TAMPA, Fla. - Before the Hillsborough County Emergency Policy Group passed an order mandating face coverings in most public, indoor places, they discussed, at length, who would enforce the new rules and how.
Ultimately, the EPG ruled that the job of enforcement will fall on business operators. While individuals not wearing masks when required won't face citations, a business that allows the behavior could be charged.
EPG members voted 5-3 on Monday to require the wearing of face coverings, with certain exceptions, inside businesses that are open to the public and where employees and customers aren't able to maintain social distancing. The order is effective immediately, with the exception of the enforcement provisions which go into effect at 5 p.m. on Wednesday, June 24.
The city of Tampa enacted its own executive order last Friday. As of Monday, the city reports that no citations have been issued, as they work to educate.
"We've had less than a dozen calls to law enforcement about this so it is not overwhelming law enforcement here in the city of Tampa," said Tampa Mayor Jane Castor.
Hillsborough County Sheriff Chad Chronister argued that enforcement of a county order ought to be in the hands of rapid response teams that go into ZIP codes with the greatest need, educating, providing PPE supplies and encouraging adherence.
"If we make facial coverings a law, it will overburden and place local law enforcement in a compromising position to enforce," Chronister said. "Has anyone considered the secondary effects for our state attorney, public defender and judiciary who will have to prosecute, defend and dispose of these cases?"
Temple Terrace Mayor Andy Ross agreed that law enforcement should not be tasked with compliance. "I can not charge our police with becoming the mask police," Ross said.
He suggested keeping officers largely out of it and, instead, tasking for-profit "business operators" with enforcement.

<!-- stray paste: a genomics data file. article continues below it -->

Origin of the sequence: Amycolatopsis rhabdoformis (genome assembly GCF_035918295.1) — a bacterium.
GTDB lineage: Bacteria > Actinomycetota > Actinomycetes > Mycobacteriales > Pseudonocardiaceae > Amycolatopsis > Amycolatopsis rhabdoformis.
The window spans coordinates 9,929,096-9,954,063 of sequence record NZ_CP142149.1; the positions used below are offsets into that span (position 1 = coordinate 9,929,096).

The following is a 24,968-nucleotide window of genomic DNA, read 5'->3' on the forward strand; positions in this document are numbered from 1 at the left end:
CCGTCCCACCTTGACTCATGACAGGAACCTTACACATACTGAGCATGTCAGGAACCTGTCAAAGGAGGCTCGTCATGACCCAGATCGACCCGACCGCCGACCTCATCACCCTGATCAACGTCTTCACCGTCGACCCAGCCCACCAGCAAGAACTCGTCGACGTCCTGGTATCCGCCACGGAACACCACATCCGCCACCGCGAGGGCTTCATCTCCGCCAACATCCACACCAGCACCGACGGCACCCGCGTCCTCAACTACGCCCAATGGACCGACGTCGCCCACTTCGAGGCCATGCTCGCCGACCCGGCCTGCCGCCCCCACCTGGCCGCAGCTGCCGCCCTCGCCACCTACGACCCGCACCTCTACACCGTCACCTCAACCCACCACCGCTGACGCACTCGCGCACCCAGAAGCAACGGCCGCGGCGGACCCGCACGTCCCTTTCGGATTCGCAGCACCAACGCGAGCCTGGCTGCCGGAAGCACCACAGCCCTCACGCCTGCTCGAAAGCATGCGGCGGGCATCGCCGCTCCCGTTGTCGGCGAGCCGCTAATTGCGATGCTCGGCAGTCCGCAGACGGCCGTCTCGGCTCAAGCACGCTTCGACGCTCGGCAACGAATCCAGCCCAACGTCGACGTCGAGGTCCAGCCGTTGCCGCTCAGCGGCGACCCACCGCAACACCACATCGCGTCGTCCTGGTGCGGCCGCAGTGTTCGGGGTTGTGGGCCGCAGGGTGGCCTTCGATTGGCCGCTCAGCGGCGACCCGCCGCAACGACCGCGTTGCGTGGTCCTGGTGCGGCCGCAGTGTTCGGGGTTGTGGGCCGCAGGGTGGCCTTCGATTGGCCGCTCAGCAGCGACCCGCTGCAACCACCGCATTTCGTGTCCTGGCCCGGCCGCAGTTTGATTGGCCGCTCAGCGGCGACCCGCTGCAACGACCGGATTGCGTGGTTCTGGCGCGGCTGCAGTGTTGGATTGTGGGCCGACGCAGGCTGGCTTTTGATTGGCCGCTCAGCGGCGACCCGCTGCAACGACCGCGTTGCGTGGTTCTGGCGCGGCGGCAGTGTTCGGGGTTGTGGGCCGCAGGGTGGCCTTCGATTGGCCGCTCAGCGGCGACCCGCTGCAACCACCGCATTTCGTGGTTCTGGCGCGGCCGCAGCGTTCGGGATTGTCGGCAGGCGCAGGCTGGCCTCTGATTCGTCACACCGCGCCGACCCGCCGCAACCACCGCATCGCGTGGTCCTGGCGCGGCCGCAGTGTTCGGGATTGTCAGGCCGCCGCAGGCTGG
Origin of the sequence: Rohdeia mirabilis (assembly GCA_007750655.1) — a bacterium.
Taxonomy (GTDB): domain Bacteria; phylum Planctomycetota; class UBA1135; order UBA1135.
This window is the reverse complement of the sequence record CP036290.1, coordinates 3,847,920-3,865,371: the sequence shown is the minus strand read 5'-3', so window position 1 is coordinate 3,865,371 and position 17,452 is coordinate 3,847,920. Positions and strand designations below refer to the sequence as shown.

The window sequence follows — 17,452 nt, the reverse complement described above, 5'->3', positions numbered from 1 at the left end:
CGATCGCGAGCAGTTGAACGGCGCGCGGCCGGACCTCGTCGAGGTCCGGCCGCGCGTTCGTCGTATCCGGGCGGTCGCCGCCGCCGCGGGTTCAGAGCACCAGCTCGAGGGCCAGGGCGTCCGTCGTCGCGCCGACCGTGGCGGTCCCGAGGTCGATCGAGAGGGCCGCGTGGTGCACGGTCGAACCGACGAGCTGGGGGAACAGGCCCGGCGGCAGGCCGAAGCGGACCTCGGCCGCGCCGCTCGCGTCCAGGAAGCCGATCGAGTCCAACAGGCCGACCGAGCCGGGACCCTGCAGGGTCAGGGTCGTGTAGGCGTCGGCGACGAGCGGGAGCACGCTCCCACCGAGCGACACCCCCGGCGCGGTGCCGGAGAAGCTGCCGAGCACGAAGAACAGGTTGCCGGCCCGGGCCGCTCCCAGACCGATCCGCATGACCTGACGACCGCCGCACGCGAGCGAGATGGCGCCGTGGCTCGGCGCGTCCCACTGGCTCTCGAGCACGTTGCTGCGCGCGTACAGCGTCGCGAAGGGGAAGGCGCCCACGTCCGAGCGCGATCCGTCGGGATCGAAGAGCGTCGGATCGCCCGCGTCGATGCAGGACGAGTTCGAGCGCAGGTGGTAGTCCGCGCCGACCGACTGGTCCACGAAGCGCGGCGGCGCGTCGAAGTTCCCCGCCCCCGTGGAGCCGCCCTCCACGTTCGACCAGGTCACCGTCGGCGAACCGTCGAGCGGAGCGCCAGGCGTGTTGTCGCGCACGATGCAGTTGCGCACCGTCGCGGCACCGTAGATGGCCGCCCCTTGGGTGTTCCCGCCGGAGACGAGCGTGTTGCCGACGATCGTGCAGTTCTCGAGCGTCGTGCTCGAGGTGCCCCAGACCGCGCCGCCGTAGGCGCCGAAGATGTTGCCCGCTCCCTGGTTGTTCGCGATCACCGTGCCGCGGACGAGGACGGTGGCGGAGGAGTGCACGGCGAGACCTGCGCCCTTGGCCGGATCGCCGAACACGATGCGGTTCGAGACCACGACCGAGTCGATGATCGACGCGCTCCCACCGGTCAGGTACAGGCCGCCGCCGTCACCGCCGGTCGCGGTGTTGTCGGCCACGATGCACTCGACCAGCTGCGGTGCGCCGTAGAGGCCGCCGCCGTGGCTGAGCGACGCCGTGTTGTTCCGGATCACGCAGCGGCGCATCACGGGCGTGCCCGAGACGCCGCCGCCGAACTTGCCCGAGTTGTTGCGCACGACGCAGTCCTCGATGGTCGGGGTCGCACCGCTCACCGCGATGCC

"If someone calls the police and complains about someone shopping in aisle eight without a mask, the police response is, 'you need to go talk to the store manager'," Ross said.
While individuals not wearing masks indoors would not be punished, business operators not enforcing the order could face second-degree misdemeanors.
"I don't want to put business owners, the thousands of business owners in our county, in that situation where they may have to turn away business and risk losing revenue," said Hillsborough School Board Chairwoman Melissa Snively. "I think it puts undue strain on business owners that have already been through undue strain through this pandemic."
"You're going to have one or two businesses out there that don't give a damn. They're going to be the ones that get the citation," countered Hillsborough County Commission Chairman Les Miller.
After the motion passed, word spread to the future "mask enforcers" -- the businesses.
"Do you turn away a potentially loyal customer over the issue or do you let them shop?" wondered Joseph Zamrin, partner at Redneck Wine Company in Tampa.
That's a question his and other businesses had to consider prior to the county order. "It's a difficult situation for the business," Zamrin.
Now, with their own compliance on the line, Zamrin believes customers are more likely to mask up, knowing it helps the business out.
"It might make it easier to force compliance because we could post a note saying the county is saying they are going to impact our business if you don't help us," Zamrin said.
Business operators found in violation of the order could face up to 60 days in jail and a $500 fine. This order does not apply to religious services, non-profit organizations, private clubs and government agencies.